Rambling Roads: February Weather

By George A. Hancock
runnergah@comcast.net

February’s 2022 run began on a Tuesday, with 28 days devoted to outside wintry excursions. February is winter’s last full month, and March 1 begins meteorological spring. Of course, the running crowd may still face wintry weather into May.

We live in perplexing times. Current weather patterns are fickle. Locally, our winter season grows mild. 2022 marks my 49th year as an active road runner. Our winter season is mild compared to those witnessed in the 1970s.

Now, folks in other parts of our vast country would argue that point. Destructive storms created havoc in many regions. This weather ran the gamut of snowstorms to torrential rains and flooding to costly wildfires and deadly tornadoes. Individuals, including runners, must remain weather aware. Running along the road in areas savaged by flash flooding is never wise. A runner on foot can easily be swept away. Weather awareness helps prevents these tragic situations.

February’s weather is enhanced by one illuminating point. Daylight continues a glorious growth pattern across February. Sunrise on February’s first day happens at 7:24 a.m. Sunset that day is at 5:34 p.m. This means outdoor enthusiasts see ten hours and nine daylight minutes.

February 28 finds sunrise at 6:50 a.m. Later on, sunset occurs at 6:05 p.m. The eleven hours and fifteen daylight minutes are most welcome. Running on clear mornings generally finds decent daylight 15 to 20 minutes before that official sunrise. Running in that growing dim daylight is great.

This daylight growth trend continues into March. However, there is that speed bump on Sunday, March 13. Daylight Saving Time or D.S.T. begins early that Sunday morning. This means an hour more evening daylight but an hour darker on the morning run. It usually takes about four weeks for my morning run to see decent daylight again. I’m used to this D.S.T. change. I adapt and run on.

February 2021 was my winter season. Despite just 28 days Mother Nature packed a season’s worth of wintry weather into that month. Mid-February was a delight to cold-weather sports people. Cold temperatures, snowstorms, and icy roads greeted this morning runner. I can handle several weeks of wintry weather. It’s another story when winter begins in November and continues on from that point.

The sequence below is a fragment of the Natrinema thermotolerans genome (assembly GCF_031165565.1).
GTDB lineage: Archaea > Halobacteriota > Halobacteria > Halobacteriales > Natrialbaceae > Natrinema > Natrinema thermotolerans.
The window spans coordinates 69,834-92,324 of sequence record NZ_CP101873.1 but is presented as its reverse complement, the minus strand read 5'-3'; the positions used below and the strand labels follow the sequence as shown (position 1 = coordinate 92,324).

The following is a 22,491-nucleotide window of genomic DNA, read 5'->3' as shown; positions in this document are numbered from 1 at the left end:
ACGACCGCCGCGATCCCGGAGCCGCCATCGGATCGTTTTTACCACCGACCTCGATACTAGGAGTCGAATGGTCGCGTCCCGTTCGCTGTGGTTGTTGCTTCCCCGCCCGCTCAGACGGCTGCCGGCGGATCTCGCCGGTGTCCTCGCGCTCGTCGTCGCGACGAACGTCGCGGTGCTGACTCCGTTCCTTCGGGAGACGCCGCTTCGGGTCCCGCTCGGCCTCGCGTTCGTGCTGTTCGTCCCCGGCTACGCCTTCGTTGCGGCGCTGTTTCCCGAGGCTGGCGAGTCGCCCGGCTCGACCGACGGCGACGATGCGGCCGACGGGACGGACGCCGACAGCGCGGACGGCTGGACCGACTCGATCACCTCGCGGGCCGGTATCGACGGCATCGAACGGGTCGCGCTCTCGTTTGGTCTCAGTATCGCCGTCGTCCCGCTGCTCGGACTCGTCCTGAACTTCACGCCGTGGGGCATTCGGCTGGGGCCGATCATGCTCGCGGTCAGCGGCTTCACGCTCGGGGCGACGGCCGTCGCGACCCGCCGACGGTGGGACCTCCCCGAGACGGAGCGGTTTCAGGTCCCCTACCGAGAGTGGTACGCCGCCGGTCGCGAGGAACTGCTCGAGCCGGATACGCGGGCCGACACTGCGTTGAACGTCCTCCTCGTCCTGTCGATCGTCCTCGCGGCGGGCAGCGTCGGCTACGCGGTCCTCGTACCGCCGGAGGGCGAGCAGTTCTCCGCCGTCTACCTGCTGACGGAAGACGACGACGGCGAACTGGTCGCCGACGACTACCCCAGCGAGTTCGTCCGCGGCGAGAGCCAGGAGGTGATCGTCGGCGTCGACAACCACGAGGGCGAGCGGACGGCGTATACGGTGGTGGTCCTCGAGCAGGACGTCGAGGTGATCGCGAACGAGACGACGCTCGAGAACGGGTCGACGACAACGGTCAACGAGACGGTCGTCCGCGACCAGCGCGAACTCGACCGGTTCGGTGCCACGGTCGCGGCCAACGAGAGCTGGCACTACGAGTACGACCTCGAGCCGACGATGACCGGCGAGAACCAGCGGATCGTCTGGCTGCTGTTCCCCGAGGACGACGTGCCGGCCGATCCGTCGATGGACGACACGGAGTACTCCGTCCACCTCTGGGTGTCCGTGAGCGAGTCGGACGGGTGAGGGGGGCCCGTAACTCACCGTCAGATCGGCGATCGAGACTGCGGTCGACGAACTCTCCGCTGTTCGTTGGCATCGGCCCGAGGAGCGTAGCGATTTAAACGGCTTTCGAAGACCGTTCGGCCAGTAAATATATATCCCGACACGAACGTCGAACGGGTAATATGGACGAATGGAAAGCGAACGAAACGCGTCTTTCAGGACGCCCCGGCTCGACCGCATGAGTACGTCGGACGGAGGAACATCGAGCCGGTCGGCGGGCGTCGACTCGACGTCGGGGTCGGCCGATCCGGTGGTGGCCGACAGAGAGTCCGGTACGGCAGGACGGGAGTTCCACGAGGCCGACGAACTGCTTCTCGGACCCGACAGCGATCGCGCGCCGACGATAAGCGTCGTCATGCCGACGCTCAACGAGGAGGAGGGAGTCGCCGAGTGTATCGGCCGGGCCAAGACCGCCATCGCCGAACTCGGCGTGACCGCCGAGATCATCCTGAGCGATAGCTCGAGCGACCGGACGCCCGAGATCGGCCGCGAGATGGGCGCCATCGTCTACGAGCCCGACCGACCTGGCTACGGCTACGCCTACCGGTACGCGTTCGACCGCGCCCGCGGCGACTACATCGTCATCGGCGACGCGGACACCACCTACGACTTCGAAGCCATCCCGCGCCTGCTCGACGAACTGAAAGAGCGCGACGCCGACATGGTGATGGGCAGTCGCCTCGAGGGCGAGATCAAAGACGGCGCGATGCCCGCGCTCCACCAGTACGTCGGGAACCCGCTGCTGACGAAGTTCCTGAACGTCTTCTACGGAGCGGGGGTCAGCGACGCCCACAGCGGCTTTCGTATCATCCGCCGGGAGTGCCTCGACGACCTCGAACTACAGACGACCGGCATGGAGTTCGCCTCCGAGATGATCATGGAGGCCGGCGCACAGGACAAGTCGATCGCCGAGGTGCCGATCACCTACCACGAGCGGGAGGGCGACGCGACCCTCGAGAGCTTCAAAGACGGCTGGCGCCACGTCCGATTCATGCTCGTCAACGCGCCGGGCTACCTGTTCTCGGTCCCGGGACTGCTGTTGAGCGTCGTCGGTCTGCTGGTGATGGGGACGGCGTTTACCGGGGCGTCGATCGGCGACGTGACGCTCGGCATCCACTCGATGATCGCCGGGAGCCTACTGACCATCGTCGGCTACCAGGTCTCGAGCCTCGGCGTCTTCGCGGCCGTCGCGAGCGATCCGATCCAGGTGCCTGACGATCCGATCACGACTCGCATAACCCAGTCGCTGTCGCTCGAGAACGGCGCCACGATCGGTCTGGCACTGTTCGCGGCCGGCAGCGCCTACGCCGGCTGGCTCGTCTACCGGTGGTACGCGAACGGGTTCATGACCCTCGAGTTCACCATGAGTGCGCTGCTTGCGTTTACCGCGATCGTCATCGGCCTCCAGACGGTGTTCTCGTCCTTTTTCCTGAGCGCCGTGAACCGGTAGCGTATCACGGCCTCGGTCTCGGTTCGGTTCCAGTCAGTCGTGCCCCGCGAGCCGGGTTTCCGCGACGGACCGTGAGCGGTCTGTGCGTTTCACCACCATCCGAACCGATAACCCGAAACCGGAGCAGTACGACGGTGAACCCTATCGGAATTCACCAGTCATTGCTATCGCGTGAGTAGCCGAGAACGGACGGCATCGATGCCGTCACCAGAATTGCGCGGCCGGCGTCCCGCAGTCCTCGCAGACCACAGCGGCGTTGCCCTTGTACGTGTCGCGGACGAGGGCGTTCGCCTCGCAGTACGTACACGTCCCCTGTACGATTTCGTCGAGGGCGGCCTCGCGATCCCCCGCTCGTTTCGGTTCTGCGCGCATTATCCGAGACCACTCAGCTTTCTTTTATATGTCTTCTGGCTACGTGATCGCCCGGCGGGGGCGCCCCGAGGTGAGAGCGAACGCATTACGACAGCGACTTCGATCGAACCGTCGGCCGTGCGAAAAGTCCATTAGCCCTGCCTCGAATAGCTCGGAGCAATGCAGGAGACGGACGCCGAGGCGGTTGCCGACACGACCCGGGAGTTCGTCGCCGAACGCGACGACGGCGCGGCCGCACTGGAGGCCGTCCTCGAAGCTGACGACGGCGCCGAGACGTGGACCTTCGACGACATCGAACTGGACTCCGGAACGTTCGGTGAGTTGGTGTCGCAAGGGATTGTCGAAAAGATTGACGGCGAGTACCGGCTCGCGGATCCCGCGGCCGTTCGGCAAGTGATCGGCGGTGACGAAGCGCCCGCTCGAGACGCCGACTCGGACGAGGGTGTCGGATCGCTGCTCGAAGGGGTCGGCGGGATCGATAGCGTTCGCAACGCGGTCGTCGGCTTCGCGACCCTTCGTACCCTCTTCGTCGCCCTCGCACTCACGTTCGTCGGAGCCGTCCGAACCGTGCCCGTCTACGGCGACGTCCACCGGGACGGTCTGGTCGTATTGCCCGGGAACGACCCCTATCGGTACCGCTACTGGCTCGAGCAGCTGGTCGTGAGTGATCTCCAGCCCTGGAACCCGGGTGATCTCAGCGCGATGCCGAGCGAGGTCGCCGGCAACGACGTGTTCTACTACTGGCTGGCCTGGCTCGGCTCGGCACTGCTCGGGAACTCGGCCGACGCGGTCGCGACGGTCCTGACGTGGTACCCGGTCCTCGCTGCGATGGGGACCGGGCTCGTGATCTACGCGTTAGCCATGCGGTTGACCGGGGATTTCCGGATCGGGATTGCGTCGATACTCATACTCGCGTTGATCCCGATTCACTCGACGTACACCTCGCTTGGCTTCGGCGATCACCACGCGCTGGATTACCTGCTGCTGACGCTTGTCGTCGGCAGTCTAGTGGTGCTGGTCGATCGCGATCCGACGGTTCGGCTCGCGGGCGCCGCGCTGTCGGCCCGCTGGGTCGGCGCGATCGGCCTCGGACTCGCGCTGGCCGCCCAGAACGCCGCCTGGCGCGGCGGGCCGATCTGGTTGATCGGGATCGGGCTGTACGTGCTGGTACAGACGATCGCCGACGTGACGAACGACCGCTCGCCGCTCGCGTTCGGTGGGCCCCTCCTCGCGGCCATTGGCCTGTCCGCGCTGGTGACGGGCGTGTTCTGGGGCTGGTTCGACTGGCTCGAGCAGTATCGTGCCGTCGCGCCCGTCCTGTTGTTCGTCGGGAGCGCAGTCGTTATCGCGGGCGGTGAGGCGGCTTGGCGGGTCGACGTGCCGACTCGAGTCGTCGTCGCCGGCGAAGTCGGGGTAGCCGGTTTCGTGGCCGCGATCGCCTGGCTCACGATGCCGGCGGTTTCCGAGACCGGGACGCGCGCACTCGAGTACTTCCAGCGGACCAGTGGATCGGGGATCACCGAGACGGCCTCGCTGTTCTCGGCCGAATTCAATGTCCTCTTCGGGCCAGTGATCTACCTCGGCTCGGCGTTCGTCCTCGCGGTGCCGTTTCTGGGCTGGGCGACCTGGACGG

A few runners ask me why I write so much about the weather. The answer is simple. Running is such a physical act. Most people run outside. The biggest influence on any run is Mother Nature. The weather enhances or cripples the daily run. These days weather can go from nice to life- threatening in a heartbeat. Thus, my reason for writing so much about the weather. In my view, weather has the biggest impact on our run.

February at one time was an intriguing month for this writer. Few runners in the ’70s raced year-round. Few runners raced every weekend back then. The goal was running a fast time on a certain course. Runners trained well. Mileage and speed work along with other techniques were religiously followed. These also worked well.

One technique nearly every runner adhered to was called base training. Base training was a simple concept. This practice usually began in December and continued into January and February. Runners ran every day at a steady pace. There were no races or speed training until the weather broke in late February. Hill work was OK since most runners lived in or near hilly regions anyway. 

Later on, some critics stated this base training was filled with long slow miles. This LSD training or long slow distance work was ridiculed by a few. Despite the point this training method worked well for numerous runners. Perhaps if one was an elite runner, then maybe another training method was better suited to their training goals.

Anyway, February was an interesting month because race schedules and entry forms appeared. Many communities jumped on the road-race bandwagon with their own special 10K run. The 10K race was the standard distance for a long time.

Locally, Dave Mapes began compiling a comprehensive road-race schedule. Mapes was, for decades, the only local road race timer and finish-line person. His first local road-race schedule was published in 1996. Later on, the schedule went digital.

Today, local runner Dean Banko creates and publishes a master list of regional road races. His schedule is a great tool for the racing runners. Plus, this schedule appears on Facebook allowing individuals to share with even more individuals. 

I stopped racing in 2017. Yet, I still scan those race schedules. Several herniated back discs created running issues for me. So, I ran seven 2017 races in order to reach the 500 career race mark. The worst disc was operated on in 2018. I recovered well and quickly. However, another disc was bad. It flairs up from time to time. So far, surgery is not needed. I just back off the mileage.

I’m running 30 miles a week everyday, outside in the weather. I’m out running every morning before dawn. Racing is a distant memory. I’m happy with my daily running program. I occasionally encounter another runner experiencing those same “continue racing after injury or retire from racing” thoughts. I offer my opinion, advice, and thoughts.

2022 is my fifth year away from road racing. My decision was easy. I learned the run continues. Run well, run smart!

Running in February


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